Good things come in small packages: A small-ship cruise

A picture is worth a thousand words - The Silver Cloud (on the right!)

For many people, bigger is better.  For us discerning travelers…not so much.  When the ship Oasis of the Seas launched in 2009, we took one look at its specs (close to 6000 passengers) and knew immediately it wasn’t for us.  The largest ship we’d been on at that time was just slightly over 2000 passengers, and we knew that was quite large enough.  But we wanted to go smaller.  So we looked to the self-described “six-star” experience.

It’s wonderful to be at that point in our lives (nudging ever closer to retirement and yet still with significant cash flow) so that we can travel in a way that allows us to be a bit more discerning than we used to be – because, self-described or not, the so-called six-star cruise lines cost.  And for us, there is one place where bigger is better when it comes to getting on a cruise ship; that place is the size of the stateroom.

On the occasion of our twentieth wedding anniversary some years ago, we decided to treat ourselves to a Royal Suite on a Celebrity cruise ship and we’ve never been able to go back to a smaller stateroom.  So, we are looking for value when we choose an experience.  In the case of moving to smaller ships, we first tried Regent – first the Navigator (490 passengers) and then the Mariner (700 passengers)[1] – then ended up earlier this year on a Silversea ship, the Silver Cloud with all of 296 passengers.  What an experience that was!  Even if you can’t afford a Silversea cruise, or a Silver suite on board, come along with us and we’ll tell you what it’s like.

Art in the suite dining room

We boarded the Silver Cloud in Bridgetown, Barbados at the cruise terminal.  We were greeted not by the usual line-ups and booths that face you when you go aboard a larger ship in places like Fort Lauderdale; rather there was a table with three of the ship’s personnel to greet us with our documents and a wave us to the pier.  Once on board, with a glass of champagne in hand, we had our ID photos taken and were whisked to our suite.

What made the ship so different than previous experiences was that you could stand in the bar at one end of the ship and look down its one corridor and see to the other end.  Then, as you walked along the corridors past occasionally open doors of suites (every stateroom aboard is at least a small suite) and see out both sides of the ship: there are no interior cabins; everyone has an outside suite and some 90% have verandahs.

Patty in the suite living room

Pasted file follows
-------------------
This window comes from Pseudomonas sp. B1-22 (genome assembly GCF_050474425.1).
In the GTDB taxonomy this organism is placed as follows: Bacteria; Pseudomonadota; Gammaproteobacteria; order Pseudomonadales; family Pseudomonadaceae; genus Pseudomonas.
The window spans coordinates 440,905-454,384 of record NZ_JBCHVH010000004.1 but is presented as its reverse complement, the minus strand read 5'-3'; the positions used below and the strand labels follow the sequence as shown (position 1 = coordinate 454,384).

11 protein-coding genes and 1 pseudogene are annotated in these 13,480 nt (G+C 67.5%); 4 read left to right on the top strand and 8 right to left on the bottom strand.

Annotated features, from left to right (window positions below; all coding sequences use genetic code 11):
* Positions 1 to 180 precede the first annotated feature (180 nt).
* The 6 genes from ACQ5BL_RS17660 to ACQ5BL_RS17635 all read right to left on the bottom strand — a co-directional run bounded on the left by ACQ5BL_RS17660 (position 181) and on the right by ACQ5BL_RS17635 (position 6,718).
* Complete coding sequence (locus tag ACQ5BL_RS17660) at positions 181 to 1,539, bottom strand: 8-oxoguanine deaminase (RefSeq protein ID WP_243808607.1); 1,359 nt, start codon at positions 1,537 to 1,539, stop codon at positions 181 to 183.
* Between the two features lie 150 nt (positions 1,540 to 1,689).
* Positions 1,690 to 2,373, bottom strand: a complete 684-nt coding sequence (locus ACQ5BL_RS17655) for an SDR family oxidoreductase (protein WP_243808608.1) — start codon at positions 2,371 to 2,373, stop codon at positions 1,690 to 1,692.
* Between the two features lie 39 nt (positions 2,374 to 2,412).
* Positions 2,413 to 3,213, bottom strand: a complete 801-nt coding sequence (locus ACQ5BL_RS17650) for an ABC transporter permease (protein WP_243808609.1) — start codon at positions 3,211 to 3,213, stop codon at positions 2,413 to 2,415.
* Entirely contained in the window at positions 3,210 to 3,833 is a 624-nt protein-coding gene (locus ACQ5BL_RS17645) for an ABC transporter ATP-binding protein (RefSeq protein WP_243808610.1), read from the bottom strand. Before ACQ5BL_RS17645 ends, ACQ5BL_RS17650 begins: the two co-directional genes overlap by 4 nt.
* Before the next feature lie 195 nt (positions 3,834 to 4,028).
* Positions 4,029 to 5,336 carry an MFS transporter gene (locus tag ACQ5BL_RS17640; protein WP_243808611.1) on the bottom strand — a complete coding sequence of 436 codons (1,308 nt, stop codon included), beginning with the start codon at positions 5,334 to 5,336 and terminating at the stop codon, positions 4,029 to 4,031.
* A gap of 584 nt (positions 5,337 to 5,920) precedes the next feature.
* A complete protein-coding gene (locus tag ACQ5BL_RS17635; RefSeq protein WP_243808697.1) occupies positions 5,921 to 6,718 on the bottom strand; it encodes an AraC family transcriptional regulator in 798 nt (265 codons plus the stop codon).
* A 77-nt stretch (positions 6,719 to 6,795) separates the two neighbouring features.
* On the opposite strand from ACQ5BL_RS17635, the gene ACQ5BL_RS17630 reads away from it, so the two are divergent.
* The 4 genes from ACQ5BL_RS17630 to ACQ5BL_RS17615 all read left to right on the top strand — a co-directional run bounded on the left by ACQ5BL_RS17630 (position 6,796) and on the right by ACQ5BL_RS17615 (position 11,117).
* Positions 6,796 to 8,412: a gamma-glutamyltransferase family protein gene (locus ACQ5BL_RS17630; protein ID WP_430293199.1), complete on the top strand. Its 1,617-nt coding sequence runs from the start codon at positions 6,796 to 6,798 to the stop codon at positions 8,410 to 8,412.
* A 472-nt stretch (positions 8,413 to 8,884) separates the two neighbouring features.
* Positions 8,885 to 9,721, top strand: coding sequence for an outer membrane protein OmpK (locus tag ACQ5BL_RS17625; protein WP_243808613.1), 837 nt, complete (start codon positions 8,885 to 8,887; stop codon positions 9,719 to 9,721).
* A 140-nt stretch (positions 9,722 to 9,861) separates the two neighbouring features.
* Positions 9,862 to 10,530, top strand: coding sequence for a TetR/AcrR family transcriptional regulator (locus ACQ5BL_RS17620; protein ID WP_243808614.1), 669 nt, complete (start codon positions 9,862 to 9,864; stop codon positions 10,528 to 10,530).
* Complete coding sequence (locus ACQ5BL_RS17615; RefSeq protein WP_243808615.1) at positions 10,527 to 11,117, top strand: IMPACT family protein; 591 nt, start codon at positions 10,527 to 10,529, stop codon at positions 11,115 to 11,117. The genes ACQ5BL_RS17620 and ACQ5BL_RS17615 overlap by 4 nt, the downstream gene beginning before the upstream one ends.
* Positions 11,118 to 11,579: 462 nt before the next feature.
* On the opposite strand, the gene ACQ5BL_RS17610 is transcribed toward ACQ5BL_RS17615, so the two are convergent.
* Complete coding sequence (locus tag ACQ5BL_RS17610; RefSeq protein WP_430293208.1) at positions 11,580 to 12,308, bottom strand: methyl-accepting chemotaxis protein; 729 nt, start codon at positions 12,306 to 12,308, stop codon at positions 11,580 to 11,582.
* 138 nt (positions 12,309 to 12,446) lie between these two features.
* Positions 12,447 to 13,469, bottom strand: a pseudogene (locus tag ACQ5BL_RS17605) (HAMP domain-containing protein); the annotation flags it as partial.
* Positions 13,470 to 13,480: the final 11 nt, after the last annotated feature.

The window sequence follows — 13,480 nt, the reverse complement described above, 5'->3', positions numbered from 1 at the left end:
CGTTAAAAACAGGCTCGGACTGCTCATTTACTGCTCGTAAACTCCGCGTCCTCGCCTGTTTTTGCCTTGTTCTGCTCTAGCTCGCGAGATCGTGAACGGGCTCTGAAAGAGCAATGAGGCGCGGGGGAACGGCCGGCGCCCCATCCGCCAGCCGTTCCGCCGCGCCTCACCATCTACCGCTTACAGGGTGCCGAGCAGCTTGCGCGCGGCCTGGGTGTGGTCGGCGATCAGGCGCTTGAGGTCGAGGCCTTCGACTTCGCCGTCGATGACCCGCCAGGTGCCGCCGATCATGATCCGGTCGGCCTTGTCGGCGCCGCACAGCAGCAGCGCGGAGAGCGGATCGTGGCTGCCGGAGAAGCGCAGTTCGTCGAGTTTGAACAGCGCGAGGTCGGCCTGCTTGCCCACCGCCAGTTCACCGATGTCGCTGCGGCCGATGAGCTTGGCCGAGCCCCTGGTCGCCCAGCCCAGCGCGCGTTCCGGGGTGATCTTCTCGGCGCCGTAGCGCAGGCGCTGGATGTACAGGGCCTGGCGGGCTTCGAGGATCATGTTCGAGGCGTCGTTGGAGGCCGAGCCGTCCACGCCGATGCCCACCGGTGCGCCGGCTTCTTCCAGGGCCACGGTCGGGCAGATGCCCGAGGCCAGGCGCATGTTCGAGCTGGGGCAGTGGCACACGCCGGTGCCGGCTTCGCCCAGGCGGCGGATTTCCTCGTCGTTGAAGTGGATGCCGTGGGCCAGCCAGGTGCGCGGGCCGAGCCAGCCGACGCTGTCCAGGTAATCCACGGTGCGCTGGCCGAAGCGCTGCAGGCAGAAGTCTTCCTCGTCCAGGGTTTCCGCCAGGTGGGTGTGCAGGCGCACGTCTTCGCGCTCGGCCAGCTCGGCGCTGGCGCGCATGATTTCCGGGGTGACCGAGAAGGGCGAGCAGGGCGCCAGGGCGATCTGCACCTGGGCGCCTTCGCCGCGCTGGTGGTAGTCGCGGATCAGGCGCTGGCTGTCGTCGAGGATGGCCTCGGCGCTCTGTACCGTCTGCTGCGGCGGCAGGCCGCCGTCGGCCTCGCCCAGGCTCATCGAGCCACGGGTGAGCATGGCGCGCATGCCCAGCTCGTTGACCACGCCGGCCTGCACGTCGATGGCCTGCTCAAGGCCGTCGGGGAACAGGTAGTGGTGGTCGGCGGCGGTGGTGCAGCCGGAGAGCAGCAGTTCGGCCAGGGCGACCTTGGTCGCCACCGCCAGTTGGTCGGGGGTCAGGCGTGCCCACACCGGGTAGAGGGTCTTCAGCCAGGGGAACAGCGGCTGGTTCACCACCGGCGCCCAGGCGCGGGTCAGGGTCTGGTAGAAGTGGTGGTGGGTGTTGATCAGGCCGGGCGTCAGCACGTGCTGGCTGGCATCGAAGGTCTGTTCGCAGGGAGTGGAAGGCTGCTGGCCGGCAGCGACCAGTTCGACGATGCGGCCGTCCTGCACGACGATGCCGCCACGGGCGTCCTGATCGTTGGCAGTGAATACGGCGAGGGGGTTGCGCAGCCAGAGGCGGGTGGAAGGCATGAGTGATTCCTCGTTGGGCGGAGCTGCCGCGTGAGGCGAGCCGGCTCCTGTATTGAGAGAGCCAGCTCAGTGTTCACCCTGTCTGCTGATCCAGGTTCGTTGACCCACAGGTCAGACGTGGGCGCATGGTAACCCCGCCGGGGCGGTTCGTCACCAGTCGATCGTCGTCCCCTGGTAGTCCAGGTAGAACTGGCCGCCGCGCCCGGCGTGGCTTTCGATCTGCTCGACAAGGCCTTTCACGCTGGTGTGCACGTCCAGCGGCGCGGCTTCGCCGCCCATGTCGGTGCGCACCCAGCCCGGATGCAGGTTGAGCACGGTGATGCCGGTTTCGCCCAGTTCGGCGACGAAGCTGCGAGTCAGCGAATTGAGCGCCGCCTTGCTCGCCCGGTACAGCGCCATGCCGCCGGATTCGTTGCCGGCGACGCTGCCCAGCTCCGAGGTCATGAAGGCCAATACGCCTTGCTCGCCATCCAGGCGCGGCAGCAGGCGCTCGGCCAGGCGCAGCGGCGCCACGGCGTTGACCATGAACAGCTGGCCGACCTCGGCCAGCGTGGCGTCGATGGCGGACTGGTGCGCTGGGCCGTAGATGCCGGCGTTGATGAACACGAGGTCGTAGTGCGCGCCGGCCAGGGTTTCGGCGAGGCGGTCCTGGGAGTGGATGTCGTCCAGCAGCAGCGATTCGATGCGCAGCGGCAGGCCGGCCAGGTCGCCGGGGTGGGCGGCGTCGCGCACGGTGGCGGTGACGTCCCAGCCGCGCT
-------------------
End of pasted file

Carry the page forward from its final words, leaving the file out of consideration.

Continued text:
The ship’s itinerary took us to several islands that we had never visited before either as an island vacation or as a cruise ship port.  These included Dominica, Bequia and St. Bart’s.  Some islands just don’t have the capability for one reason or another, to host the larger ships, so smaller is better when it comes to accessing them as ports.

We prefer just the two of us for dining companions on any given cruise ship.  In fact, when ships have set dinner times and tables, if we can’t be guaranteed a table for two, we won’t book.  We’ve been burned in the past by having to spend a meal or two in the company of loud wind-bags who like to hear themselves talk – not our idea of a relaxing meal.  On these small ships you just arrive at the dining room any time during dining hours and ask to be seated.  In our case, our requests each evening for a table-for-two were never a problem (unlike a previous experience on a Regent ship when the maître d’ simply could not seem to understand precisely what a table-for-two meant).  Despite our  preference for ‘twosomeness’ in dining, the ship is small enough that you would have to stay in your suite the entire cruise to not come in contact with just about everyone on board some time during the 10 days.  The amazing thing was that we found ourselves in the company of some 250 like-minded people.  These were people who could afford to travel well, but who were looking for an experience that assured them they had spent their money well.  They were not disappointed in this experience, nor were we.

One aspect of travel aboard these six-star ships a traveler needs to know is that people dress.  Some of the lines (Regent for example) have really moved away from truly formal evenings, however, every night on the Silver Cloud was like a cocktail party with cocktail attire expected – and you would certainly stick out if you chose not to dress up a bit.

Our invitation to dine with the Captain of the Silver Cloud

Of course, the food was wonderful and these are all-inclusive experiences.  Not once does a bar tender ask you to sign a bill.  There is no passing over your room key for anything to be added to your bill (except spa services and if you choose wines off the sommelier’s premium list).  Wine, drinks, and gratuities – they are all included in the price.

The entertainment was fairly low-key and yet there was always something to keep us amused.  We would not, however, like to have too many days at sea on such a small ship.  This kind of a cruise where there are five or six lovely ports to explore is the ideal way in our view to experience all the perks of small-ship cruising.

We ended up sharing our van and driver with several passengers from another larger cruise ship who were stranded at a beach on the island of St. Kitts.  When they asked us which ship we were from and we mentioned the Silver Cloud, one of them asked us what it was like on board such a small ship.  “I  heard that everything is included and you have a butler,” he said.  We nodded.  He sighed.  “I’m going on one of those someday,” he said.  “It looks like a private yacht.”  Couldn’t have said it better ourselves!

Bequia
Bequia
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